What Todd Akin Can Teach Us About DevOps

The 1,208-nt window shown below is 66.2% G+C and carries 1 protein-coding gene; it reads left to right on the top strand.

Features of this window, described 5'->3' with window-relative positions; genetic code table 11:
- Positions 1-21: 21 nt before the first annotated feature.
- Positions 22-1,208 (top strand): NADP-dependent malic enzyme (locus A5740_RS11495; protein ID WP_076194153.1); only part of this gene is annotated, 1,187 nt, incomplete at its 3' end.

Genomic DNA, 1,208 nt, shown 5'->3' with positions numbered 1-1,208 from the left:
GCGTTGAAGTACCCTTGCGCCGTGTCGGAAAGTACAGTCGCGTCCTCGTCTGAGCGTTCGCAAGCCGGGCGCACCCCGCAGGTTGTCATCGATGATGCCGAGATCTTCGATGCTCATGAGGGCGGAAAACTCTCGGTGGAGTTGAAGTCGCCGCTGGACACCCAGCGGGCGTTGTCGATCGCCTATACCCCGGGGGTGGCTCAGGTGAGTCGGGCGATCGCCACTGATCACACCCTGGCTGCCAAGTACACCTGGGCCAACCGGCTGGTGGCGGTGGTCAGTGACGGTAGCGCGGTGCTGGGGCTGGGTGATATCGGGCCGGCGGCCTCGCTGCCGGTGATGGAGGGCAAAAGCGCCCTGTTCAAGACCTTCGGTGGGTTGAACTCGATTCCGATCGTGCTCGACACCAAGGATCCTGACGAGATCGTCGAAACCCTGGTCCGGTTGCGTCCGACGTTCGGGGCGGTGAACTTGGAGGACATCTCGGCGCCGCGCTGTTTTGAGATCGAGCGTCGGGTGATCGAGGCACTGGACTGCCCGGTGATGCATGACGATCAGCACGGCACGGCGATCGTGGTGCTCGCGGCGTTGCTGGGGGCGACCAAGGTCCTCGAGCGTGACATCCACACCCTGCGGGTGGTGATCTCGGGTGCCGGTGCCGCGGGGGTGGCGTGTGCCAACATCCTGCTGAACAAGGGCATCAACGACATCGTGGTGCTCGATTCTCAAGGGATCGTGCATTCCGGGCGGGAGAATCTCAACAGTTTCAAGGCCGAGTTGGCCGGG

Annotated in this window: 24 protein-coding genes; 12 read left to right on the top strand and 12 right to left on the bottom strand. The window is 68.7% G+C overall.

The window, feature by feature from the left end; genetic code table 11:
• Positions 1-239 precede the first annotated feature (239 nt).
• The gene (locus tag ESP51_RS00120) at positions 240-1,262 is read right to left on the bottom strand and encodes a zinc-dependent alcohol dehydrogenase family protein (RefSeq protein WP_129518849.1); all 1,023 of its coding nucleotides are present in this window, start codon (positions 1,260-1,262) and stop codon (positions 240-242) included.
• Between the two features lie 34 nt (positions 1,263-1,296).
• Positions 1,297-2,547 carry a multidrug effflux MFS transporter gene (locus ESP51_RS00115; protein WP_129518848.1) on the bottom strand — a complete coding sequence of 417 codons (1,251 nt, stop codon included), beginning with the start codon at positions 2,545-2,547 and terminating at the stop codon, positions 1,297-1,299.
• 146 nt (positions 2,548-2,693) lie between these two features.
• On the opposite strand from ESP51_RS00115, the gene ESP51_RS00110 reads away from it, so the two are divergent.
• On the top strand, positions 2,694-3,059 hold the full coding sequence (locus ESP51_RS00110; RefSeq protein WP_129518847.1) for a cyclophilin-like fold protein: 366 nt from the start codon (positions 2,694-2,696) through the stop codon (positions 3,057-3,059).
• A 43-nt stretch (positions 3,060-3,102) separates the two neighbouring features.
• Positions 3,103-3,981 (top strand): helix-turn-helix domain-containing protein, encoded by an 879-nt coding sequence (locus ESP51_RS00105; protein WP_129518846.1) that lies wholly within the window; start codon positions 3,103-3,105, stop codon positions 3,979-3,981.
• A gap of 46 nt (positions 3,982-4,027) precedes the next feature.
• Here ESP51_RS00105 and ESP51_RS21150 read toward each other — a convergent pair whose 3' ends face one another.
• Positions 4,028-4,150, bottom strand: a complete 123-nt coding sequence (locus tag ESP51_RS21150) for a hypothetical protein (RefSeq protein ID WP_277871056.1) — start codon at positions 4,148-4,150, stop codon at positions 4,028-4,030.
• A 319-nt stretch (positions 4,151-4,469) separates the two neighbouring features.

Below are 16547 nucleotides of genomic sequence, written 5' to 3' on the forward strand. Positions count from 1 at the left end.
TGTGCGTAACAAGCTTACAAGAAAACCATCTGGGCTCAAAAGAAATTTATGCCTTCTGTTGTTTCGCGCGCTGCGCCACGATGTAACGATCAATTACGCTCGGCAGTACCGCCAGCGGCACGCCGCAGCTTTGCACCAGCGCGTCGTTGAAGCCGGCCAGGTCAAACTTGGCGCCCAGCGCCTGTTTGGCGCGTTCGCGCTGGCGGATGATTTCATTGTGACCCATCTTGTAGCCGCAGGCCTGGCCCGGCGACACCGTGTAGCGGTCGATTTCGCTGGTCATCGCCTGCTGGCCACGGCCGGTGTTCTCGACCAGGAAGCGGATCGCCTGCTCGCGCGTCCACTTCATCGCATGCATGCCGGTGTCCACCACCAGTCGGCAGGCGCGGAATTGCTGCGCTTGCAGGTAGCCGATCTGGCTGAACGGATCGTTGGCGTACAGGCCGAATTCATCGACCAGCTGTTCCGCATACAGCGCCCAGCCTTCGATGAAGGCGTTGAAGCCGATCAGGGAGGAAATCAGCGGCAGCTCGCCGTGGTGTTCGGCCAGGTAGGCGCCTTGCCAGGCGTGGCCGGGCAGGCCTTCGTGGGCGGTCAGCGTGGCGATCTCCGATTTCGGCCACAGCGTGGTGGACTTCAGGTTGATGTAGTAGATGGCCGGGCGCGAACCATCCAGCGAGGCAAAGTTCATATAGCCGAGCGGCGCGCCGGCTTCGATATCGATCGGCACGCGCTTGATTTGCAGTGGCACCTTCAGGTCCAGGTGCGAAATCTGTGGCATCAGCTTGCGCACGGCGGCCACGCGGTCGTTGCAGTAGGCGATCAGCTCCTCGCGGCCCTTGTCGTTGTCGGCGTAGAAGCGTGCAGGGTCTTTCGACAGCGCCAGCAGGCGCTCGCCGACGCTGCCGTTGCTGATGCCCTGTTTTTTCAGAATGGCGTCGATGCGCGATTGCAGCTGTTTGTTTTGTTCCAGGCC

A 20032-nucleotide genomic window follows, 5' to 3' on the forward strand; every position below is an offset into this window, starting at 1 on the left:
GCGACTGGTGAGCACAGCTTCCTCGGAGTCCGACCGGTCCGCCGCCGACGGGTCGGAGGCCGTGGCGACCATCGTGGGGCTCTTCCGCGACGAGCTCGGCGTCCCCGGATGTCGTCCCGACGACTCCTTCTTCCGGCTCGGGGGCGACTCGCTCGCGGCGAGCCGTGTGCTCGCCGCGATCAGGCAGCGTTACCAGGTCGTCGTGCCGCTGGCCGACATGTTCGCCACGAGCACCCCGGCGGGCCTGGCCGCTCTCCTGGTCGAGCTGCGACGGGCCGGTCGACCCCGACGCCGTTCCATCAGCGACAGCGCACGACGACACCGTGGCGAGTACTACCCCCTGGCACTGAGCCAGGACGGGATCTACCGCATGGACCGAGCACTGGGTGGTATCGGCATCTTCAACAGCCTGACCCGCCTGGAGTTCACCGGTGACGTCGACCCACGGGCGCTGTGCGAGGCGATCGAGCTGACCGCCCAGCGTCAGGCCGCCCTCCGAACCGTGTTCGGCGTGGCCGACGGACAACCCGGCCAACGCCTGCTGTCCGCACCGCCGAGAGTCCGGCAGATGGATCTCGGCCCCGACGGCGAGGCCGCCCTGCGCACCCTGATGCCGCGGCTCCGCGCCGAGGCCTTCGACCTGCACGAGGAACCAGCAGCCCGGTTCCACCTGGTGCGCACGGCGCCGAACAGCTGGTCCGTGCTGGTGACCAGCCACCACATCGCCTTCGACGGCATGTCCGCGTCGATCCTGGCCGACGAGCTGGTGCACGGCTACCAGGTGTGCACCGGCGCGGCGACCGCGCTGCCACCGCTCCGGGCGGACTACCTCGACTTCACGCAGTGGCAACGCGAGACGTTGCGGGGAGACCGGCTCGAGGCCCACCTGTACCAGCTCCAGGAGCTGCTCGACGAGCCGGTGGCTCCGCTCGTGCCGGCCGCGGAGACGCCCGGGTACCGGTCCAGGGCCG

By now I’m sure most of you have heard the story of Todd Akin, and his comments on “legitimate” rape; they’ve been hard to avoid. Or at least, the backlash against those comments was hard to avoid. Most people (well, most in my circles) expressed some form of outrage, exasperation, or utter dismissal towards the comments and the man who made them. This is of course, the nature of political discourse in America; we tend to vilify those who say things we don’t understand or find offensive first, and then demonize them later. When I first heard the quote my reaction was not that this guy was some ass-clown who just hates women; I thought “What does he mean “legitimate” rape? And where is he getting his information?” Yes, I understand; my reaction probably disappoints a lot of people, and probably makes others heads explode. I find that most people try to do the right thing. Of course, what you think the right thing is depends a lot on the information you’ve come to believe. If I said that I was basing my beliefs off of what doctors say, I think most people would be ok with that. In this case, he said that doctors had told him these things. So to me, my problem isn’t with the conclusions he reached(1), it’s with the way he gets there. And this was what was more frustrating; no one was stopping to question the source material. Well, no one until I happened to see the Anderson Cooper show. Here’s a good write up on thier episode where they actually attempt to track the statement to the source, and they find a doctor who has written and lectured the information that Akin was referring to. They of course then brought in thier own doctor to counter those claims, and they made some inferences into the reason for the false information. (Yes, I know, actual journalism, hard to imagine). For anyone who thought there might be something to Akin’s comments, watching that episode should have put a lot of those thoughts to rest. So what the hell does this have to do with DevOps you might be asking? Well, one of tenants of DevOps culture that we try to employ, and that I have seen inside of really successful DevOps shops, is the idea of blameless post mortems. In practical terms this means that when something goes wrong, you work to find out the cause of the problem, but not to assign blame to any particular person, but instead to figure out how to make improvements. One of the reasons for this goes back to what I said early; people try to do the right thing; whether you are an SA or a Web Dev or whatever, your goal is not to crash the site, and if your actions caused that, we start with the idea that it wasn’t your intention, but some piece of information caused you to think that was ok. Why did you do the thing you did? Why did you believe it was safe and/or a good idea? As a technical manager or leader within an organization, answering these questions is critical to your success, because chances are that you have also played a part in the failure, because you did not adequately prepare the person for the mission they were about to embark. Yes, you can blame the person, call them the ass-clown, even git rid of them, but chances are if they thought they were acting on good information, someone else has probably heard similar information, and they are getting ready to make the same bad decisions. So the next time you see someone do something, or say something, that seems boneheadedly wrong, before you start castigating them, take a brief moment to find out why they did what they did, and what was the information they were relying on that caused them to act as they did. Then, rather than persecute the person, persecute the poor information; make sure everyone you think might be working under incorrect pretenses gets the opportunity to hear the real situation. If your lucky, your “bad actor” might even become a champion for your cause. OK, perhaps not in politics, but I have seen that happen in technical shops, and when it does, it’s awesome. ADDENDUM: This morning my son missed his bus. It was his first day of middle school. We went to the bus stop at the time we saw in the paper and posted at his school during orientation. He was understandably upset by this, and with new school nerves in a bundle, was feeling quite angry. At first he blamed himself and was worried that his teachers would be mad at him. After we explained that wouldn’t be the case; he then got angry at the bus driver for not showing up at the right time. We again told him that he shouldn’t be so upset, but he wasn’t having it. I then explained to him the concept of the blameless post mortem; that we didn’t really know what went wrong; we showed up when we thought we were supposed to, and it was possible the bus driver showed up when she thought she was supposed to, or maybe the bus didn’t show up at all (my older son’s bus broke down this morning, and he had to catch a ride). The point for us now was to figure out what the right time for the bus was, make sure it got communicated to all parties, and make sure we made the bus tommorrow. (1) OK, yes, I have a problem with the conclusion, but I don’t think it’s the problem people should be focusing on.